Gentrification? Bring It
Jonathan Wynn, Andrew Deener, 13 Oct 17
       

Cash-strapped Hartford is one of a number American cities that have missed out on the nation’s urban renaissance. Jessica Hill/AP Photo

In July, a group of long-time, mostly Latino residents of Los Angeles’s Boyle Heights neighborhood staged protests outside a trendy new coffee shop called Weird Wave Coffee, holding signs that read “Amerikkkano” and “WHITE COFFEE.”

Across the country in Brooklyn’s rapidly gentrifying Crown Heights neighborhood, locals lashed out over a new restaurant with decor that included fake bullet holes and a menu that offered a drink called “40 ounce rosé” (malt liquor and wine) served in a paper bag.

Over the past few decades, gentrification debates have migrated from the pages of academic journals into the streets and the mainstream press.

The word, in many ways, is tinged with negativity. And for good reason. In tight real estate markets, it can lead to development that privileges profits over community and shuts people out of neighborhoods they have lived in for decades.

But what about cities struggling to overcome the threat of bankruptcy like Hartford? How does gentrification look in New South cities like Austin and Nashville, where midcentury urban planning destroyed residential communities and left downtowns largely unoccupied?

While doing research on the economic health of Hartford, one of us asked the head of a downtown Hartford nonprofit about gentrification. Her response? “We could use some of that. But we are so far away from it, it’s not even an issue.”

If residential patterns and urban areas vary, so too must the story of gentrification. In other words: Have big cities hijacked the gentrification debate?

The origins of gentrification

“Gentrification” is a term coined by the British sociologist Ruth Glass in 1964 to explain the return of the middle class to London’s center city.

In the U.S., academics and urban planners first started extensively talking about and debating gentrification in the 1970s. Between 1950 and 1970, urban manufacturing went overseas and white middle-class city-dwellers moved to the suburbs. Concerns over blighted urban centers grew. Sociologists, planners and geographers found new cultural and economic trends to study related to the rise of artist and middle-class loft living and the return of capital investment to urban centers.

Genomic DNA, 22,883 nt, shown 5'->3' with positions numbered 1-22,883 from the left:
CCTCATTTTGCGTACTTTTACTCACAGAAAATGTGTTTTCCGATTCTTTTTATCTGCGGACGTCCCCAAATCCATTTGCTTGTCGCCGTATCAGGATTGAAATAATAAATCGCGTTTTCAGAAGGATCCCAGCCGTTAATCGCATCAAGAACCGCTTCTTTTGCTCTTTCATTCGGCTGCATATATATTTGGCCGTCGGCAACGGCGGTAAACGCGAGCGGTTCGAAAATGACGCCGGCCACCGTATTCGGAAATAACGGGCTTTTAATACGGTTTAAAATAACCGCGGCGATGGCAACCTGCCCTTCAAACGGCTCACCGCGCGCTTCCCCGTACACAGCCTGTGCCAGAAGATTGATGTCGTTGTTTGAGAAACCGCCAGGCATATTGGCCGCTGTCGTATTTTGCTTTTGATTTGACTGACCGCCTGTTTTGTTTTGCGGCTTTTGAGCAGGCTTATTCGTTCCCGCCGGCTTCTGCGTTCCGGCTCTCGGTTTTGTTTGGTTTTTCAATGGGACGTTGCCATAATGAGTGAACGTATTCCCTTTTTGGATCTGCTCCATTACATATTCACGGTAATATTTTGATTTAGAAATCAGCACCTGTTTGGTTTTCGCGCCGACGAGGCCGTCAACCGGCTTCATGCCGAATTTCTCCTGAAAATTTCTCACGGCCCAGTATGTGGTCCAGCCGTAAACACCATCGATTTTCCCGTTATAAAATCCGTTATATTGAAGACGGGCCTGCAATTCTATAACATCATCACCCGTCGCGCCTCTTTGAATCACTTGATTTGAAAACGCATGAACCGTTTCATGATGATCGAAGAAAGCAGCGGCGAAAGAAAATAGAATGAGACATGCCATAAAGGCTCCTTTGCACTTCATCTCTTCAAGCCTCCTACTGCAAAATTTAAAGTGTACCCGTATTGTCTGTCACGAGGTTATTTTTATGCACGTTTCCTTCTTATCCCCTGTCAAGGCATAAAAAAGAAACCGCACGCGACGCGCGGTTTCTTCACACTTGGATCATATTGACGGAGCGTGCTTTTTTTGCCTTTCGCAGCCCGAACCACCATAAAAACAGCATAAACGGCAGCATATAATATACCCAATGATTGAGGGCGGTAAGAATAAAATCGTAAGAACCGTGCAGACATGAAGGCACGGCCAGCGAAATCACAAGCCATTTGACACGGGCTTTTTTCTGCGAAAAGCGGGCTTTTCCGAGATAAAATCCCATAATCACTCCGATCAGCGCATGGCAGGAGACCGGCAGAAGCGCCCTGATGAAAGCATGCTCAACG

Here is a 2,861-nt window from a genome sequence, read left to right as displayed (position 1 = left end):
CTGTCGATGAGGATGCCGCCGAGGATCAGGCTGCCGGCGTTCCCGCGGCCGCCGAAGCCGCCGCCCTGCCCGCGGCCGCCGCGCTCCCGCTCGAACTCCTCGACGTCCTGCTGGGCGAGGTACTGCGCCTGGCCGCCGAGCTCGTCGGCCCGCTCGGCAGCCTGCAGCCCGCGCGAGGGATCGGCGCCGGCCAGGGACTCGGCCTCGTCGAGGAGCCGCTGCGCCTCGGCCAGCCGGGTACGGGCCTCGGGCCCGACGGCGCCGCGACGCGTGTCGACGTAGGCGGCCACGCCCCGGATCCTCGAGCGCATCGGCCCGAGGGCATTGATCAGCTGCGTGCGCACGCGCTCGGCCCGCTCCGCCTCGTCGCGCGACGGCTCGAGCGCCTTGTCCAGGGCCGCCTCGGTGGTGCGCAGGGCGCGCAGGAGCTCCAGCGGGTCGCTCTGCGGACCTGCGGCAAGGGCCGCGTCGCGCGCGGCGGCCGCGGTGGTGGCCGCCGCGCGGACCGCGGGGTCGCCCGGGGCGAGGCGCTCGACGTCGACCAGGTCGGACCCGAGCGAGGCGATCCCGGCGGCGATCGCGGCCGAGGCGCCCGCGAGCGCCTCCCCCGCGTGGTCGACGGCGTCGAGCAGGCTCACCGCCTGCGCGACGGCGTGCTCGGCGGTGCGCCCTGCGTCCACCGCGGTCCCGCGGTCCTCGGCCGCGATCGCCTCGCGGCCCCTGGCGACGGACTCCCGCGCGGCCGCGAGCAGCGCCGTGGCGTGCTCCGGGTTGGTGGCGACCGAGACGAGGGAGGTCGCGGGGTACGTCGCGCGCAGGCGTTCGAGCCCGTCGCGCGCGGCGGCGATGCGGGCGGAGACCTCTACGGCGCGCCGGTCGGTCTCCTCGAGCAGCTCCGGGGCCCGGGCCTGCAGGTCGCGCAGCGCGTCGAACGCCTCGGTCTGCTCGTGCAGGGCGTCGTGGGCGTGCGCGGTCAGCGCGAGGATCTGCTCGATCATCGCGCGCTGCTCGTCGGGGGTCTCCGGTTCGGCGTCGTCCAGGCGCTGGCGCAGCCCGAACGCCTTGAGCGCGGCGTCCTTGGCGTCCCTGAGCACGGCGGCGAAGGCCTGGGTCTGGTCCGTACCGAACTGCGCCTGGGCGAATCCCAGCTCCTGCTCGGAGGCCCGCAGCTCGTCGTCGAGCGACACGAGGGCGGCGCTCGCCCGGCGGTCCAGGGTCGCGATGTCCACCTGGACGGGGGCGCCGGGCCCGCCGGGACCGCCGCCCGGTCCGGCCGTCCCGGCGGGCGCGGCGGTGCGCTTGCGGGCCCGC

Today, the meaning of gentrification no longer refers to the “return to the center.” Instead, it usually means that new and affluent residents or developers are investing in a neighborhood.

This infusion of capital changes the relationships within and between communities. Demand increases and property values rise; poorer residents are displaced as wealthier people move in; new shops appear and the public image of the neighborhood changes. High demand can incentivize landlords to evict residents, at times using egregious practices – like hiring someone to harass renters – in order to escalate rental prices.


Members of New York City’s East Harlem neighborhood protest a development company’s attempts to push immigrant families from their homes.  Bebeto Mathews/AP Photos

Extreme gentrification takes place in the highest-rent, highest-demand places like San Francisco or New York’s Greenwich Village. Rents in New York’s once-booming Bleecker Street have become so astronomical that vacancy is now a problem of too much demand, rather than not enough: Property owners now keep their storefronts empty, hoping a major chain will want to locate in the high-visibility district.

Gentrification isn’t all negative. In an influential and counterintuitive study, Lance Freeman and Frank Braconi, who study urban development, found that poorer residents were less likely to move out of gentrifying neighborhoods than nongentrifying neighborhoods. Safety improves with gentrification, and so can services and amenities.

While some neighborhoods experience positive outcomes, gentrification studies are mostly concerned with access to housing, public space and the loss of community. It seems impossible not to view New York, San Francisco, Los Angeles or Boston through the lens of skyrocketing real estate and displaced residents.

What about other kinds of places?

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